During a gathering on The Rockcliffe patio Aug. 12, new co-owners Mark Dracup and Dan Gosselin were seated at a picnic table when a former customer strolled over.

“Here’s how much I miss Friday at The Rockcliffe,” he told them. “About two years ago, it was a day not unlike today. I came outside on a Friday. So, what do I do? I go to the Beer Store and I sit out front and have a few beers.”

Dracup chuckled at the story and said, “hopefully in two years, you’ll be doing the same thing.”

Dracup and his wife, Lise, and Gosselin and his partner, Kirsty Goodearle, are the new owners of Minden’s The Rockcliffe.

The group hopes to have the legendary tavern resurrected in 2023.

Last week, they decided to invite former owner Dave Willis and staff back to the corner of Bobcaygeon Road and Newcastle Street because they think it’s important to let the past mingle with future plans.

Goodearle said it was a case of, “Paying homage to what it was. A legend. Everyone who knows Minden knows The Rockcliffe, right? I think it’s really important for us, the new owners, to get a feel of what actually made it legendary and we want to respect that and bring to light everything that was super important back then, what everyone knows about The Rockcliffe, the Hoser burger and the apple fritters, just the random good times, anything goes. We want to do that and the best way is to talk to the old staff.”

Their ownership came about when longtime cottager, Dracup, met new cottager Gosselin. On Tuesdays, the wives were away and the two men would take turns feeding each other and having a few drinks. They called them ‘Terrible Tuesdays.’ “

Many late nights and a lot of booze and The Rockcliffe always came up as a topic,” Gosselin said. “Finally, I just said ‘can we just go and look at this disaster, so we can shut up about it’?”

The place had been vacant for about six years.

Dracup had visited it in the past, as much in winter when snowmobiling as in summer and remembered “it was the place. It was the only place. This is what you did.”

Gosselin said when they first got their cottage, even before meeting the Dracups, the property had caught his eye due to it being a prime piece of real estate, which “sets the tone for this town.” He said with new people flocking to the area, it doesn’t set a great tone at the moment. He reckoned, “I can throw a party like anybody else and have a good time.”

Dracup said they’re very excited and have big plans.

“We’re hopeful that we’re going to be able to proceed with those plans and our goal is to resurrect not only the building in a new image but also the spirit of The Rockcliffe.”

Pending all necessary municipal approvals, they plan to demolish the old building and erect a new one. They have also purchased the former Dollo’s site, which is now a vacant parking lot. They hope it will be used by snowmobilers and off-roaders as a staging area, with people spending time at The Rockcliffe.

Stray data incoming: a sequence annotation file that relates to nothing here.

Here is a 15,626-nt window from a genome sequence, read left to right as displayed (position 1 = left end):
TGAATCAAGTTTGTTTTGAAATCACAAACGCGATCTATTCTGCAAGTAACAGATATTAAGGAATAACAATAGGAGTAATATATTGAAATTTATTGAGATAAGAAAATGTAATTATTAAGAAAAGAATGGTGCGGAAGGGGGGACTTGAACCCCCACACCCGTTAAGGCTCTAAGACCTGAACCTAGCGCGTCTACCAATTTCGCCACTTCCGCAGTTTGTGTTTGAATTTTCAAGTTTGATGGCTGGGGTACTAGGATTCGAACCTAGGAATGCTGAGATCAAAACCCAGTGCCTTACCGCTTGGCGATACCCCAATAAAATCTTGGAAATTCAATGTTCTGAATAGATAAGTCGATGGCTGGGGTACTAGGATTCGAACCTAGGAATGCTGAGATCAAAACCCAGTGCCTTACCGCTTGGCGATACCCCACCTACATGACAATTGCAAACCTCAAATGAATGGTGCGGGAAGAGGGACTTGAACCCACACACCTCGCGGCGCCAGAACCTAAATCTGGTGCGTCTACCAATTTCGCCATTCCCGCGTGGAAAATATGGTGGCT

The plan is for a new bar and restaurant with both casual and higher-end food and drinks and hotel rooms.

There is talk of possible affordable housing units on the former Dollos land.

Willis, who owned The Rockcliffe for 33 years, said after two prior sales in which the owners could not make it work, “they’re very serious and it’s what the town needs. They need apartments, they need suites, nice fine dining and casual food.”

He added, “I wish them nothing but tremendous success. Because right now it’s sort of an eyesore and for quite a few years it was quite famous. I was here 33 years and I heard 33 million stories. I think Mark [and the other co-owners] are going to carry on the dream.”

Been there, got the T-shirt

It was Willis who came up with the iconic Rockcliffe University and graduating year T-shirt.

When he bought the tavern, he said the existing T-shirt slogan was, ‘I’m a Rockcliffe beer nut.”

However, he said shortly after buying the bar in 1977, he was hauled in by the Liquor Board and told the word beer on the shirts was offensive. He said he pointed out to them their retail outlets were called Beer Stores. “And they said, oh, that’s different.”

He said he asked about calling it The Rockcliffe University and they said “sure.” On the drive home, he thought it would be great to add a graduating year with new T-shirts every year. “

And it just took off. Over eight years, I sold over $250,000 in clothing until it fell down to $200,000.”

He said he wore a 1981 version of the T-shirt to Ontario Place and 20 people came up to him because they recognized the name. He said he saw one in Johannesburg and knows they are in Fiji and Jamaica.

“It’s a people meter.”

He said he bought the bar at a good time, when “the people were breaking loose and it was a great social. They were lined up to get in at 7 at night. Countless how many people said they met their wife or husband here. I was always saying, ‘I bet you wish you hadn’t come in that night’.”

See more at therockcliffe.ca, or therockcliffeminden on Instagram.

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